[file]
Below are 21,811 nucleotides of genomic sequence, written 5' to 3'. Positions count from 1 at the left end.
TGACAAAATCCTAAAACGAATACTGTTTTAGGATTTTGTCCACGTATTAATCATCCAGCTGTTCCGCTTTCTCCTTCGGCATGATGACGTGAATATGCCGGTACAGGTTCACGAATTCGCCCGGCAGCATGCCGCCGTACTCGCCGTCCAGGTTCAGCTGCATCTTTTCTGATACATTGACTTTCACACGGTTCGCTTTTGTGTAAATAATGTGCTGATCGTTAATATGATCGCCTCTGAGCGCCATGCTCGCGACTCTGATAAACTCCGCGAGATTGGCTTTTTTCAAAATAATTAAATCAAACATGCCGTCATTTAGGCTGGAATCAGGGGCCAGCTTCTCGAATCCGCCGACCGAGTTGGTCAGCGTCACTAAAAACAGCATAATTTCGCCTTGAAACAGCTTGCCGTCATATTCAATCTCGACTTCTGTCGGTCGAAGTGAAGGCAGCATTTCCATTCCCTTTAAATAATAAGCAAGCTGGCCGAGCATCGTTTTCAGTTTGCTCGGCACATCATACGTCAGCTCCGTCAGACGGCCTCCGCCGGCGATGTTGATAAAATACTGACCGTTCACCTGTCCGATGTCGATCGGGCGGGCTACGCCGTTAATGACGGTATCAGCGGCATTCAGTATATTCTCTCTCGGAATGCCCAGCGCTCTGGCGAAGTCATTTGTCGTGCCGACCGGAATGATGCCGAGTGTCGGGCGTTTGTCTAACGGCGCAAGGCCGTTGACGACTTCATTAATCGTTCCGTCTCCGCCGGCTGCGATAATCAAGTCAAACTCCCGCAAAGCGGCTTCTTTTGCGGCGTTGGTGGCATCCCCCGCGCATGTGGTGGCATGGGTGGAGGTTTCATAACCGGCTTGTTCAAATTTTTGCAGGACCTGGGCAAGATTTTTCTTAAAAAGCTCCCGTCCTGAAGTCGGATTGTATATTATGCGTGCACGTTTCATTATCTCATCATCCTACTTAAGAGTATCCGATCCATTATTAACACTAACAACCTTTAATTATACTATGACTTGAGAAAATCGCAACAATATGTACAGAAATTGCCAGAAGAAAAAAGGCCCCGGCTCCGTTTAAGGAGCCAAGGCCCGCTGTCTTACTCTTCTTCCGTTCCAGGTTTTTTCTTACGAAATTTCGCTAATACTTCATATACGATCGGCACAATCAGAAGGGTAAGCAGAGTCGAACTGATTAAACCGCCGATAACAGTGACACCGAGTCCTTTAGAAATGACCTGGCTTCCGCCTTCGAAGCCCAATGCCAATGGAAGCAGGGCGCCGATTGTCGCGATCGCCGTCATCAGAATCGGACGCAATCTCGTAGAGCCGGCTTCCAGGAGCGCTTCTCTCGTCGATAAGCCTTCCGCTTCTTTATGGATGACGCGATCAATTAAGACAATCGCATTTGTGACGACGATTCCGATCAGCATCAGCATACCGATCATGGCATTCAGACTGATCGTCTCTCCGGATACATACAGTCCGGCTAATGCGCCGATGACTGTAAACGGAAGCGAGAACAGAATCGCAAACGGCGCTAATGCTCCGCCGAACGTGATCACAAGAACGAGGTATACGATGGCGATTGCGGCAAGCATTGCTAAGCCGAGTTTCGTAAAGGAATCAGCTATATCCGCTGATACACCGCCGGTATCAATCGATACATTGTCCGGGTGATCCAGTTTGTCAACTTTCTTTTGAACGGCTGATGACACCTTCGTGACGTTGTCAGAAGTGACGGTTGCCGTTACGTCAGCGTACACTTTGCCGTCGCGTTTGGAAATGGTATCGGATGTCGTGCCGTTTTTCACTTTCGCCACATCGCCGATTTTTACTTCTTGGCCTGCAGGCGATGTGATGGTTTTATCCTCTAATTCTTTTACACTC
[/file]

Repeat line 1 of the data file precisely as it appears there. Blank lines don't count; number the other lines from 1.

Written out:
Below are 21,811 nucleotides of genomic sequence, written 5' to 3'. Positions count from 1 at the left end.